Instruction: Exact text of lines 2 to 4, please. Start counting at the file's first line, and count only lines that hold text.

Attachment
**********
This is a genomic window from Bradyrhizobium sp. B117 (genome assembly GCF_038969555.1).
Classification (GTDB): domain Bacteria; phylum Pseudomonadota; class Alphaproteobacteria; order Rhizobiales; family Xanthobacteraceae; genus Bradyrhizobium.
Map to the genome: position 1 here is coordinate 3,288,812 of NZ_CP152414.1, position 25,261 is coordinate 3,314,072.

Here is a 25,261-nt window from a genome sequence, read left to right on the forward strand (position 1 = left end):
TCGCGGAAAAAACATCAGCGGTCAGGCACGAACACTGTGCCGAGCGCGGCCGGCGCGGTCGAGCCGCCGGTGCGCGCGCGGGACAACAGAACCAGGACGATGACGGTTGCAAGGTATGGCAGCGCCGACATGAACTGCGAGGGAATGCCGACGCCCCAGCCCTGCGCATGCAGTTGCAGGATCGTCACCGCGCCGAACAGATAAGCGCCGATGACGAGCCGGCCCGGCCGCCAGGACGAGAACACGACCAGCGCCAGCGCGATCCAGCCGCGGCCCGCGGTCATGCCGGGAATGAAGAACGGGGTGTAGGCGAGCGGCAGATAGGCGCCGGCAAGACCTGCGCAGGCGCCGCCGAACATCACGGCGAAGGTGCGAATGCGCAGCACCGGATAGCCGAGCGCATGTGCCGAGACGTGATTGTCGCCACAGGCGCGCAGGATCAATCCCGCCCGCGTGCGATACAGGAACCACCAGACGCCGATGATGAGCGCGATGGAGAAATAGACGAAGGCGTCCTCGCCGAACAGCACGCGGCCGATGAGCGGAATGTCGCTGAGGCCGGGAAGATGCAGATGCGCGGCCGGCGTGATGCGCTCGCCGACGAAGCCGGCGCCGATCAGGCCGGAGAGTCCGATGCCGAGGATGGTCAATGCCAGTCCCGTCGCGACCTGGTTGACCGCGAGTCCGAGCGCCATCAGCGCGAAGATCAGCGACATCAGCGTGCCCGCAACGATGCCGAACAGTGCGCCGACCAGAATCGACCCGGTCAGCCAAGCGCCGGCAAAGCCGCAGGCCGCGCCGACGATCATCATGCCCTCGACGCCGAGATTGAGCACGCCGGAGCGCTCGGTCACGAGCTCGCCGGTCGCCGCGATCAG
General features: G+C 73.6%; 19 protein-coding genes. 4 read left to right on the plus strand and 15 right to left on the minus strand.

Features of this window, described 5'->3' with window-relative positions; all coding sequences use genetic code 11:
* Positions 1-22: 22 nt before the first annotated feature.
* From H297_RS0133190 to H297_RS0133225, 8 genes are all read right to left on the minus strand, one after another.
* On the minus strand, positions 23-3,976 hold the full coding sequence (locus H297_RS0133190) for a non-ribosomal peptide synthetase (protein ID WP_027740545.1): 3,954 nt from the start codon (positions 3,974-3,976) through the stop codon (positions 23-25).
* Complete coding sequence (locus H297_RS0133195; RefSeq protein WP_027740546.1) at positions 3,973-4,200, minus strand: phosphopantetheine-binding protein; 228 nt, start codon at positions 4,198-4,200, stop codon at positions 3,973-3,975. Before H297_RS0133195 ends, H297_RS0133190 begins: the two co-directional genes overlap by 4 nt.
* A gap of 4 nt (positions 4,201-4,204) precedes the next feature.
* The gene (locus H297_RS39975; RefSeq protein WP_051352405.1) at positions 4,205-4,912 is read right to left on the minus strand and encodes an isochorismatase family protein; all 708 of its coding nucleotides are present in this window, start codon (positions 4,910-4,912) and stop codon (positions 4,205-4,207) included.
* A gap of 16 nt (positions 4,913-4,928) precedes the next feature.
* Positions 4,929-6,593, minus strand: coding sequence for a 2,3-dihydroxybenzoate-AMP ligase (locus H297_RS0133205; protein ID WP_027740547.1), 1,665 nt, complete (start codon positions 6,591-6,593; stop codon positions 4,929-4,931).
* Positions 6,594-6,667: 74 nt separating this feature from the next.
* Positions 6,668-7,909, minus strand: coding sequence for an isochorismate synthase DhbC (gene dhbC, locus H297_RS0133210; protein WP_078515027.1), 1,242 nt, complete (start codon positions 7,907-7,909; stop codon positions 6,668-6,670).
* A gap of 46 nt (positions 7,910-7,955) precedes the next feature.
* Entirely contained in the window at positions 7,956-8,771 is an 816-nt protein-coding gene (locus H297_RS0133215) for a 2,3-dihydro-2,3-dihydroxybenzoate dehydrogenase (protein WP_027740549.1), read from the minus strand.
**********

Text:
Classification (GTDB): domain Bacteria; phylum Pseudomonadota; class Alphaproteobacteria; order Rhizobiales; family Xanthobacteraceae; genus Bradyrhizobium.
Map to the genome: position 1 here is coordinate 3,288,812 of NZ_CP152414.1, position 25,261 is coordinate 3,314,072.

Here is a 25,261-nt window from a genome sequence, read left to right on the forward strand (position 1 = left end):